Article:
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News Clips -August 15, 2008

From August 8 to August 14, Carnegie Mellon Media Relations counted 367 references to the university in worldwide publications. Here is a sample.


The 2003 Northeast blackout--Five years later
Scientific American | August 14
If the standards have reduced the number of blackouts, the evidence has yet to bear it out. A study of NERC blackout data by researchers at Carnegie Mellon University in Pittsburgh found that the frequency of blackouts affecting more than 50,000 people has held fairly constant at about 12 per year from 1984 to 2006. Co-author Paul Hines, now assistant professor of engineering at the University of Vermont in Burlington, says current statistics indicate that a 2003-level blackout will occur every 25 years.


Web-security inventor charts a squigglier course
The Wall Street Journal | August 13
After widespread adoption of the Captcha system, Mr. Luis von Ahn, a 29-year-old assistant professor at Carnegie Mellon University here, is putting his technique to work in another security scheme, dubbed ReCaptcha. This time, he wants users to assist with what he thinks is an important public service: helping get old books and newspapers online as part of digitized libraries.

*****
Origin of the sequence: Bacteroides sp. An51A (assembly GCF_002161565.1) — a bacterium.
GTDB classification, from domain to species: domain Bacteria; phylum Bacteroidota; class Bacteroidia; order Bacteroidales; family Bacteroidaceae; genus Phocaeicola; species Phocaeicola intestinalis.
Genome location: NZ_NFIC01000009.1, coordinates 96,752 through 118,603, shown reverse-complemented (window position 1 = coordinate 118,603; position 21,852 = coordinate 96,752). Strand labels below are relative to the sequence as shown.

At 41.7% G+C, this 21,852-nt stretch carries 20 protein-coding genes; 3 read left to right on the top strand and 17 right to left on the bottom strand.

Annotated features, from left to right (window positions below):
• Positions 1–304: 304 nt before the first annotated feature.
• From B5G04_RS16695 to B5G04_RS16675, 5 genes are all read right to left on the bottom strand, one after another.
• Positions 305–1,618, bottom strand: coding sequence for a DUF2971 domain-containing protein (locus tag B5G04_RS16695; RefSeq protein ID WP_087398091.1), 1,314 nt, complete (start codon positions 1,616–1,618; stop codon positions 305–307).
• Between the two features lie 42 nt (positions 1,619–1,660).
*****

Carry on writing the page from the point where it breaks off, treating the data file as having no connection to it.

Disney begins research lab at Carnegie Mellon
BusinessWeek | August 12
Carnegie Mellon University is going to be providing research and development for the Walt Disney Co. The Pittsburgh university and the Swiss Federal Institute of Technology Zurich are to establish collaborative labs. They will engage in research and development on computer animation, computational cinematography, autonomous interactive characters, robotics and other initiatives.


Utilities trim trees near power lines or risk big fines
USA Today | August 11
Jay Apt, executive director of the Carnegie Mellon Electricity Industry Center in Pittsburgh, cautions that trees were not the sole culprit in the 2003 blackout. Human error and computer failures also played a role. However, "any accident is caused by a chain of errors, and if you eliminate any one link in the chain, you generally eliminate the incident," he says.


Global trail of an online crime ring
The New York Times | August 11
Agents brought the sniffer program to the Computer Emergency Response Center at Carnegie Mellon University, where experts compared it with another program found during the investigation of the earlier breach at TJX and found they were two versions of the same underlying code. Agents now knew conclusively that the same gang was responsible for both crimes.

Education for Leadership

Local student says governor's school was great preparation
The Phoenix | August 11